Ed says the older he gets, the more cynical he gets. As for me, I'm getting more easily frustrated by simple, quite stupid things.
One thing that seems to tick me off is trying to decipher confusing vanity license plates. Now I have a personalized plate, myself. I thought long and hard about the meaning of my choice, which ended up being C-HARP. It stands for Celtic harp as opposed to a pedal harp. I realize, of course, that very few people will be able to interpret the "C" for "Celtic." That's OK, and I accept that. The HARP, part, though, is plainly understood. Apparently I play the harp. Some people at first glance thought it said, "C-SHARP," which, of course, is just misreading.
Since I also play piano and organ, as well as transcribe, I initially considered using something akin to KEYBOARD, but that's one too many letters. It would have to be KEBOARD, or KEYBORD, both which would undoubtedly have been understood, but my refusal to have an actual misspelled word on my license plate ruled those one out. Too bad; I thought it was a clever idea.
I also considered something to do with quilts, but a quick check of the State of Maine database showed me the good ones were taken. I'm wasn't going the KWILT route, either.
Ed's license plate is HEALING. People assume he's a doctor, but that's what you get when you make assumptions. He has preached on how the root of "salvation" is "salve," which brings up the healing component. So he uses it spiritually, not physically. At least it's a valid word and spelled correctly.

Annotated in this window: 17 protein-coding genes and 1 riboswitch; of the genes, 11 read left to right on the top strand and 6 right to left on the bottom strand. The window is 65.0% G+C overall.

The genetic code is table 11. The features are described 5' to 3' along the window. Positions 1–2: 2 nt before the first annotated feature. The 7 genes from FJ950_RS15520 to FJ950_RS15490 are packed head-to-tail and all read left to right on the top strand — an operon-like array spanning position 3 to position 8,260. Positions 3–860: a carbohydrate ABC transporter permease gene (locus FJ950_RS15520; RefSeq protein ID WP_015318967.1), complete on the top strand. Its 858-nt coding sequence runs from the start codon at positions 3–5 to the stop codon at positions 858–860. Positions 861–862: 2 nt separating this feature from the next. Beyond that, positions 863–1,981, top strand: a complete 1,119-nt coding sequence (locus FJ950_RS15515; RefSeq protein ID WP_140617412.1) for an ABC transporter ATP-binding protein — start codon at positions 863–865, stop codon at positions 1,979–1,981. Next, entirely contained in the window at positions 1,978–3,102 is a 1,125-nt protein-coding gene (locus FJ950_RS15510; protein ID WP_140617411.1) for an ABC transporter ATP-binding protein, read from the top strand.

This morning on our trip to Bangor, I noticed a personalized plate and I could not make out for the life of me what it meant. I can't even remember it exactly so I can include it here, but believe me, I spent a good 10 minutes twisting those letters around to make some kind of sense. Nothing - I got absolutely nothing. That drove me crazy. Here it is 4:30 p.m. and I'm still fuming about it.
It seems to me, if you are going to create a personalized license plate to tell the world something about who you are, or what you do, or what your nickname is, or where you live, or what team you support - it ought to be easily understood. I suppose the owner of the aforementioned plate knew what those letters meant, but I don't think anybody else had a clue.
Ed's theory (cynical as always) is that some people actually pay extra for a vanity plate just so they can put something totally nonsensical on there to drive people like me insane as we try to figure it out.
Please think about this the next time you choose a personalized plate. If I see it and can't make heads or tails of it, you might just ruin an otherwise perfectly good day.